when I am old and gray headed, O God, do not forsake me, until I declare
Your strength to this generation” (Psalm 71:18)
The aging process is so
interesting. For a time, we were little children and longed to grow up. Then
came a time of strength for most people, and for many, it’s also a time when we enter into denial about the future, for
so quickly that strength will be gone. Age sets in, and a process of
physical and mental weakening occurs, continuing until ultimately
nothing is left of the physical man or woman, and we thought we were so
strong - just a short time ago.
I have visited many in nursing and
convalescent homes, noting that some accept these events with a sigh and
a small smile, whereas others complain and become mean in spirit. The
difference for many is the Presence of the Holy Spirit. Without God,
life not only seems meaningless, it really is. “What was life
all about?” some wonder, and it's common for many to become angry about it.
It hurts to get old. And much like
it’s difficult for a person of any age to accept lowered income or
lessened abilities, it’s tough to give up the vigor of youth. To accept
the process that is occurring is important, for to refuse to accept that
you’re growing old is to risk a broken hip or other injuries. It’s a
time to think because you’re not only in physical danger, but if you
don’t know the Lord, you’re also facing a Christ-less eternity, which is
far worse than any physical problem we might think we have. There is
a time when we have to do LESS physically and MORE spiritually, because
denial of who you are (and who He is) is dangerous. We need the Lord.
Actually, there is a time to simply
give up, though not in the way we would expect. We give up trying to
do everything our way. One thing for sure: aging is no accident, and
the God who invented the process is not shy about admitting it. He was
clear to our original ancestor, that if he sinned, then death would
follow (Genesis 2:17). And it did.
Adam and his wife-to-be Eve, had no
idea what “death” was all about. Can you imagine that? They had no
idea what it was. It turned out to be a two-part phenomenon. Sin was
followed by instantaneous spiritual death – the intimate, personal
contact they had known with God and probably took for granted, was
severed. Suddenly, they were alone inside, in a way that had not even
occurred to them as possible. David’s cry, many centuries later, “Take
not Thy Holy Spirit from me” (Psalm 51:11), was an echo of the
grief that was personally known by our earliest ancestors.
The other part was physical death,
which involves a process, a gradual physical and mental weakening;
continuing until finally the organism no longer functions. Adam lived
for a long time and he observed this dreadful process of death in the
generations that followed. More than anything else, he was horrified by
the effects of sin in his children and children’s children. The concept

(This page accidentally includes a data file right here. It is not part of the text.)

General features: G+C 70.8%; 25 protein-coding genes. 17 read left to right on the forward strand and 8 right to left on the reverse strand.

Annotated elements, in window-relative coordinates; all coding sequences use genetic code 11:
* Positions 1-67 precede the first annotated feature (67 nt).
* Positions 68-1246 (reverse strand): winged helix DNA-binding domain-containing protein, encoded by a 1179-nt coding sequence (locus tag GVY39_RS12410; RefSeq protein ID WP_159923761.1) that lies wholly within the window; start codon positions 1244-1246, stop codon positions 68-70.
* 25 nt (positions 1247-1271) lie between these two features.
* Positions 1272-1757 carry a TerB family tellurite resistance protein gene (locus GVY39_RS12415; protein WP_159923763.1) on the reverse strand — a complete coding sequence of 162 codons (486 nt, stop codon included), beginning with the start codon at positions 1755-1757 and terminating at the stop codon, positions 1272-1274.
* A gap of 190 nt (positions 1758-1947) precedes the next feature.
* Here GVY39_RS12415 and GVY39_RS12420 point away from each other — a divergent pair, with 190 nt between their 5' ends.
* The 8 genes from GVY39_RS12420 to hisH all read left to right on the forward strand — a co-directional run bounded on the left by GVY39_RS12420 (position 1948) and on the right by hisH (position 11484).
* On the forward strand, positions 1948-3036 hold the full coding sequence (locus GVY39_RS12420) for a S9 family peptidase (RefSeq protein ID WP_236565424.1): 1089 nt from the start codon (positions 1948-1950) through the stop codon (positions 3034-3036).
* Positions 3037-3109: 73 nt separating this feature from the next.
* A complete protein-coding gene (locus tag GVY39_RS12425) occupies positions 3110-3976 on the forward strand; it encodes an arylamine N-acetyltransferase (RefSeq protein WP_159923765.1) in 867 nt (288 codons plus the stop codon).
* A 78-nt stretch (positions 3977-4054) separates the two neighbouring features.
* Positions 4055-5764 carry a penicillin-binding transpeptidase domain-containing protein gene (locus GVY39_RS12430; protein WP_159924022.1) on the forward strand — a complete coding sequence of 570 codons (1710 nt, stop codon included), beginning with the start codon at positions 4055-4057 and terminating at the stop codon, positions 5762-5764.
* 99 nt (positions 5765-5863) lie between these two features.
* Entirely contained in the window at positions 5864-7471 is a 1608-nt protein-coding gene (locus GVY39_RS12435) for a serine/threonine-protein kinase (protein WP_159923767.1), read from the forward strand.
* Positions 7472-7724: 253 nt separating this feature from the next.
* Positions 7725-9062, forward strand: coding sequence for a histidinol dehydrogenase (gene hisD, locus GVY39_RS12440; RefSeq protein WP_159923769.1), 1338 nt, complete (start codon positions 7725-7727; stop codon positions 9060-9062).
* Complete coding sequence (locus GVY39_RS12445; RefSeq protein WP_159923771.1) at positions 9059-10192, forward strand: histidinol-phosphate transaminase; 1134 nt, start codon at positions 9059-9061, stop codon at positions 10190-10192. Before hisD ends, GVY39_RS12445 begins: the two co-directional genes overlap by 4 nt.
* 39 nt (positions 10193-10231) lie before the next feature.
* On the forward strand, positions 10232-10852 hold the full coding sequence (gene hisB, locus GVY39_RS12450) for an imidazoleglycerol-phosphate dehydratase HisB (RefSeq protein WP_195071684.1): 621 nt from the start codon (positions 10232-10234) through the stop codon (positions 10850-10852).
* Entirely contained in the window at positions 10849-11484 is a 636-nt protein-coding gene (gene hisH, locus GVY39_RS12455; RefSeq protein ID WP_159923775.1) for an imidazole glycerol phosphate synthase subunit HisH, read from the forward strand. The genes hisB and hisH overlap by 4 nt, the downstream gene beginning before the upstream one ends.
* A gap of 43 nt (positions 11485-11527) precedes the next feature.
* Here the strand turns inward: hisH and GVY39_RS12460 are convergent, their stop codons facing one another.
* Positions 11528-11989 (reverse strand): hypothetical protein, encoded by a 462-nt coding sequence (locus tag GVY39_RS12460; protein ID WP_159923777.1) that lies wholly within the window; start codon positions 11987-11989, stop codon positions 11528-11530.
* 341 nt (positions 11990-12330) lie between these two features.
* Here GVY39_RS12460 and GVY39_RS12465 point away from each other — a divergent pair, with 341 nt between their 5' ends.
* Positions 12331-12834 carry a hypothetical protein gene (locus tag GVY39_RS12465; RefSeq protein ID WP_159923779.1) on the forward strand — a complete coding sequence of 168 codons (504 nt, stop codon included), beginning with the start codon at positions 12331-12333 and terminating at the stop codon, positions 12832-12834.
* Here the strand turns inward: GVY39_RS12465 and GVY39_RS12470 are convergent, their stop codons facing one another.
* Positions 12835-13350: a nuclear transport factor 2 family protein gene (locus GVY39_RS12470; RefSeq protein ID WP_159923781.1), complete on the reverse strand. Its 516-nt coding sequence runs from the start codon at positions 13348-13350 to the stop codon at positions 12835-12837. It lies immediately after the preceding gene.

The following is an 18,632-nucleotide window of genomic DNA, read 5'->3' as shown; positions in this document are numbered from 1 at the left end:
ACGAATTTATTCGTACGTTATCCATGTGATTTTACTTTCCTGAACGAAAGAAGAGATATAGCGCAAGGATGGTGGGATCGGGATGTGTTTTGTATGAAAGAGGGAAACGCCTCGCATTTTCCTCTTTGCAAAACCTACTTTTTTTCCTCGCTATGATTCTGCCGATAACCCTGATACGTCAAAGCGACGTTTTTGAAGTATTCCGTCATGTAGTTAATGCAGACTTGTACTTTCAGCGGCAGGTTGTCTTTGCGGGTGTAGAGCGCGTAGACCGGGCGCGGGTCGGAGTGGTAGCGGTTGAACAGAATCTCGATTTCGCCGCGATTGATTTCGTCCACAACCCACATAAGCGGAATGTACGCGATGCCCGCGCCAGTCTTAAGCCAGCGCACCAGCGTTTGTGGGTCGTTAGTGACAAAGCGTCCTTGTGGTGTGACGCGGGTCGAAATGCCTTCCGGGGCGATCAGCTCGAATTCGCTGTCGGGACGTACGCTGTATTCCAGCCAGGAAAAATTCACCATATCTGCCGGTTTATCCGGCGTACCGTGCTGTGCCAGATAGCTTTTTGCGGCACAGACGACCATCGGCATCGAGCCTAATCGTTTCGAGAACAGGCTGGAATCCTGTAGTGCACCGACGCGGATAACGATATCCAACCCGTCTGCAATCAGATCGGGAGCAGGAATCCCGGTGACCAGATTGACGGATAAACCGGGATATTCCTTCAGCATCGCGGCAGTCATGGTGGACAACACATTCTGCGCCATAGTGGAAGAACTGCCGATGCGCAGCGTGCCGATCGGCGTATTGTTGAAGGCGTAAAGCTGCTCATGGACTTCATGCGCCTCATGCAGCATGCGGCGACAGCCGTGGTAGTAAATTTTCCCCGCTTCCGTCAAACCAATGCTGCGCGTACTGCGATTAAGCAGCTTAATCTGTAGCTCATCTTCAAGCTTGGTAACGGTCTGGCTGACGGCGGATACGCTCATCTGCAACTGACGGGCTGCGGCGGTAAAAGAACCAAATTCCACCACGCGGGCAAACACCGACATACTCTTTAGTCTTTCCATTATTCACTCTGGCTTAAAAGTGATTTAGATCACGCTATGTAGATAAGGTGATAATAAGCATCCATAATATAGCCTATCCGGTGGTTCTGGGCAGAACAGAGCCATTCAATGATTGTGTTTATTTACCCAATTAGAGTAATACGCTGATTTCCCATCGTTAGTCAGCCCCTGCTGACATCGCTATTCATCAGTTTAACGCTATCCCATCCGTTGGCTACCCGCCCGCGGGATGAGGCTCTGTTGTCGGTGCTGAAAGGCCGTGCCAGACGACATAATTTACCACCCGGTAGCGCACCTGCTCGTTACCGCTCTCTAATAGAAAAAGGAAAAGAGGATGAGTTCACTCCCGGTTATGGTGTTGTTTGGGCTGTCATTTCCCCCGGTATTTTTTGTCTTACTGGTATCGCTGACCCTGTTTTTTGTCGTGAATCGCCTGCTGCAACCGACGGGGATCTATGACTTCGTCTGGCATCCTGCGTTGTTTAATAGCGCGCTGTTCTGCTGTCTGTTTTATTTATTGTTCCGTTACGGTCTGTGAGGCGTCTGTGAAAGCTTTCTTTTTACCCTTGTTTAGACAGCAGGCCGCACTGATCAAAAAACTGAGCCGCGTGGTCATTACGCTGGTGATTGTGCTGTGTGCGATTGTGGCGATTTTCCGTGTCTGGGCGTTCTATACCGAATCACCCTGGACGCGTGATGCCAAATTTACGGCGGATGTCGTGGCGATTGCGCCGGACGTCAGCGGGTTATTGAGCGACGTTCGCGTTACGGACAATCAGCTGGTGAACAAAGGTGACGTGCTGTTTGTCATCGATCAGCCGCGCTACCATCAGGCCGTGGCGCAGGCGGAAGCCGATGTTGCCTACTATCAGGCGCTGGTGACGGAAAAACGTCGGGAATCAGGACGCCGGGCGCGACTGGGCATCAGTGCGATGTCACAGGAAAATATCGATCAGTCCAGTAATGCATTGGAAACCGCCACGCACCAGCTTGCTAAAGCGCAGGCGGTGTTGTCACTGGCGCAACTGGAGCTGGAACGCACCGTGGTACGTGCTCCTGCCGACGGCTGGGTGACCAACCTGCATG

expressed in the phrase, “It’s all my fault!”
would have been very real and personal to him.
Millennia had now passed and another descendant of the original Adam
experienced a physical problem. The Apostle Paul was not to die of old
age, for the Lord would allow him what the military calls an "early
out". He was to be beheaded on the Appian Way, in Rome, in 66 AD. He
mercifully avoided some of the aging process and best of all, in his death he
glorified the Risen Lord. Paul did understand physical pain intimately
though, and personally knew the process of weakening in his life.
before his death, a "thorn in the flesh"
was given to him (2 Corinthians 12:7), and reasonably enough, he
repeatedly asked that it be taken away (2 Corinthians 12:7). The Lord
answered "No" to his request, stating,
"My grace is sufficient for you, for My
strength is made perfect in weakness" (2 Corinthians 12:9).
us don't want that kind of answer to prayer, insisting to the Lord and
to anybody else who might listen, that somehow, pain, suffering,
weakness and eventual death, have no place in the lives of people like
you and me.
who LISTENED to the Holy Spirit, received God's "No", and he responded
this way: "Most gladly I would rather boast in
my infirmities that the power of Christ may rest upon me, therefore I
take pleasure in infirmities, in reproaches, in needs, in persecutions,
in distresses, for Christ's sake; for when I am weak, then I am strong"
(2 Corinthians 12:9-10).
to understand something that most people miss altogether: It's not all
about me. It's not about you. God has PURPOSES in what goes “wrong” in our lives and we may
NEVER in this life comprehend His reasons. Further, it's not my
strength the world needs. It's His! - And often we have to be weakened so
that we will open the gates of our resistance and allow His strength to flow through us. I have good news for you: Your
weakness, your suffering, your pain can make you become a very useful tool in the Hands
of a capable, loving God.
aging process shows us our need of Him. Our weakness FORCES us to reach
out for His strength. Often we would not even reach out to Him at all, except
for our need. As the Psalmist related to us in our Scripture for today:
"Now also when I am old and gray headed, O God,
do not forsake me, until I declare Your strength to this generation"
(Psalm 71:18). He saw his need of God and was drawn to tell others: We
need Him, too.
that is our prayer. Father, thank You for the weakness, the limitations
in my life. Let my weakness be an opportunity for Your strength to be
expressed through me, to the people of this generation. I commit myself to You
now, Lord, and pray that others will see Your strength in my life and want You, too.
In Jesus Name. Amen.